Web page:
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‘You’ve just got to deal with it as best you can’: Policing mental health emergency


By: Tara Fenwick

Professor of Education and Director of ProPEL, University of Stirling.

Mental health emergency typically involves both police and paramedics. They often work together in tandem at the scene, then later with hospital admissions staff, psychiatric nurses and consultants. These emergencies can present ambivalent situations across a vast range of diverse conditions. A call may be about attempted self-harm or suicide, substance overdose, or acute psychotic or aggressive episodes related to a mental health disorder. It sometimes involves dementia related episodes, as when a disoriented person is discovered without identification wandering a dual carriage road. Even calls to situations of domestic violence or public disturbance can turn out to be mental health crises. Thus, designation of mental health emergency is notoriously slippery. Mental health itself generally continues to be a relatively stigmatised, poorly understand and poorly resourced sphere of health care. For policing, the importance of understanding and responding appropriately to mental health needs was underlined at the recent Policing and Mental Health summit (Home Office, October 2014).

Estimates tend to agree that 8% of emergency calls are mental-health related. Suicide attempts are just one element of these calls. Serious concern has been raised over the growing suicide rate in the UK, now at 11.8 deaths per 100,000, the highest since 2004 according to the Office for National Statistics 2011. There are few standardised procedures or specified ‘care pathways’ for these emergencies. However, a new Crisis Care Concordat in the UK between the police and National Health Service was announced in February 2014 specifically to ‘improve mental health crisis’. It sets out standards of care for mental health emergency, and stipulates that police custody must not be used inappropriately as a place of safety. Clearly this is a significant issue for police as well as health services. Yet police do not at present receive formal training in mental health issues, beyond opportunities for some to attend suicide prevention workshops.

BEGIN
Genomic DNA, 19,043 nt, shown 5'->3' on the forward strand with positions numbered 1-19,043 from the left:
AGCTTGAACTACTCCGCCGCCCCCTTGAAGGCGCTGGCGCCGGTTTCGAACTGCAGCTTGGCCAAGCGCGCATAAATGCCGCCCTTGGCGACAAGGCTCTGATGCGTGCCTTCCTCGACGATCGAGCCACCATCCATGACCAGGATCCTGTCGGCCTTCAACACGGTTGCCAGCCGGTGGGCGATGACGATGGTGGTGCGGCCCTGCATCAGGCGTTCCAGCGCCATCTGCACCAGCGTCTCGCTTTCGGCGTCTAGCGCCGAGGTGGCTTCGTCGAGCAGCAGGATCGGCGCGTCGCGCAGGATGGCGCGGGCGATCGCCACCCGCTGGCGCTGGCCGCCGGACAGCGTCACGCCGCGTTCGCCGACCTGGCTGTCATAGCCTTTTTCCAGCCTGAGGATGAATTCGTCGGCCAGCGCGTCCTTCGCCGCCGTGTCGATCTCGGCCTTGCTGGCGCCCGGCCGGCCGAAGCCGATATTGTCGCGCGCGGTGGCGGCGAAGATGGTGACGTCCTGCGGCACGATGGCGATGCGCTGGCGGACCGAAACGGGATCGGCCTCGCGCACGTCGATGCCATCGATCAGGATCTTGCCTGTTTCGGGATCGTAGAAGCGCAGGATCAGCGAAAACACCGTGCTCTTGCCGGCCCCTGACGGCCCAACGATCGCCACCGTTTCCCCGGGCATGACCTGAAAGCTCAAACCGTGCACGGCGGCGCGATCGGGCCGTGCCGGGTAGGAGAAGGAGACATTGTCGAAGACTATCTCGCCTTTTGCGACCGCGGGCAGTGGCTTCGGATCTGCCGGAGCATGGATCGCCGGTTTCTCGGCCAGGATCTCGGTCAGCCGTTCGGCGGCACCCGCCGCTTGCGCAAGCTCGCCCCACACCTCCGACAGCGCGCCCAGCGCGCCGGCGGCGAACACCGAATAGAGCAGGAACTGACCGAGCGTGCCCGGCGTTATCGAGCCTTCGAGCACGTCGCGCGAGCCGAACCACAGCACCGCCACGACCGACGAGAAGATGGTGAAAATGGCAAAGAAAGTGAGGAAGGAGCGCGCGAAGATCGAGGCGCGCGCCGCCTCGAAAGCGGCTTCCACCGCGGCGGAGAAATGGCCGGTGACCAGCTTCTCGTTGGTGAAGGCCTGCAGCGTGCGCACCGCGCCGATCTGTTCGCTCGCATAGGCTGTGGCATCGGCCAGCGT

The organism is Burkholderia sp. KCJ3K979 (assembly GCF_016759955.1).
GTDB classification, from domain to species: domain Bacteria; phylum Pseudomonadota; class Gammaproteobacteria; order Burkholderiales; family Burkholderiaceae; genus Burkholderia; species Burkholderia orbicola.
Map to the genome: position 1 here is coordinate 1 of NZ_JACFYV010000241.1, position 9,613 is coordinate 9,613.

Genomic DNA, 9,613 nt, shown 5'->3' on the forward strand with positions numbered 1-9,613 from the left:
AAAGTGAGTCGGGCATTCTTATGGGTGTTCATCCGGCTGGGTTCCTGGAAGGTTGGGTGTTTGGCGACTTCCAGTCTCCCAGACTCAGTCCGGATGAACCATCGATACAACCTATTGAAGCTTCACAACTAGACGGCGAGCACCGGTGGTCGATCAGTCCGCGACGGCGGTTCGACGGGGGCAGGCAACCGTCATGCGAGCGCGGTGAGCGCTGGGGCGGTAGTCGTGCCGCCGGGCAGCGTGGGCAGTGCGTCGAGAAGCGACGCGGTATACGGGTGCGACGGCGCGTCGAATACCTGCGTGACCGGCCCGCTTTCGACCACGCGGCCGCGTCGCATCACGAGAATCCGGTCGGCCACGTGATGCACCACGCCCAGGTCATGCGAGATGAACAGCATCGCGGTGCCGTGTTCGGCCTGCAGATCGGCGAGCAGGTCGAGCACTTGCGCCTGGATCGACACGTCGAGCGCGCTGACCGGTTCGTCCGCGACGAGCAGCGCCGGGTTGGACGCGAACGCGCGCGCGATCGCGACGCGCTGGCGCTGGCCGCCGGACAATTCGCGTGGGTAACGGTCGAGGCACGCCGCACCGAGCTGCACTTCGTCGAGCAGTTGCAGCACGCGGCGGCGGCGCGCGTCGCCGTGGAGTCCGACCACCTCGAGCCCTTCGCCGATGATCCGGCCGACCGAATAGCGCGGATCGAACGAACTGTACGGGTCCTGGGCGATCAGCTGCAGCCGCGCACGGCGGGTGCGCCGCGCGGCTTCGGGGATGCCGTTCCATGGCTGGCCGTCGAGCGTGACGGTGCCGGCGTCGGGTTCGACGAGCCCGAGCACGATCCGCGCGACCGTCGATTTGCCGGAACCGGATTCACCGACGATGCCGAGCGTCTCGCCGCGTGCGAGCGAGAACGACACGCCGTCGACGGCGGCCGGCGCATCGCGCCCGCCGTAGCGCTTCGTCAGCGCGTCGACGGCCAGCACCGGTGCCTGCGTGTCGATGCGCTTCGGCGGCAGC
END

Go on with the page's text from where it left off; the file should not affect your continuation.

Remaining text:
In our own recent study of police and paramedic practices in mental health emergency, we were struck by two key issues. First, these professionals both expressed frustration at not understanding more about how to analyse and respond effectively to the complex situations they confronted. In one case, police officers had been called to a flyover where a man was threatening to jump off. The police ‘grabbed him by the shoulder … [he] was put in handcuffs for his own safety … put in the back of the police vehicle … until he calmed down … it took three of us to kind of hold him down’. Grabbing, handcuffing, and holding down – they knew it wasn’t ideal, but ‘you’ve just got to deal with it as best you can’. So many situations in mental health crises are like this: unpredictable, chaotic, unimaginably sad. Police emphasised the difficulty of unpredictability, ‘going in blind’, often to dangerous situations. One constable’s account was not atypical: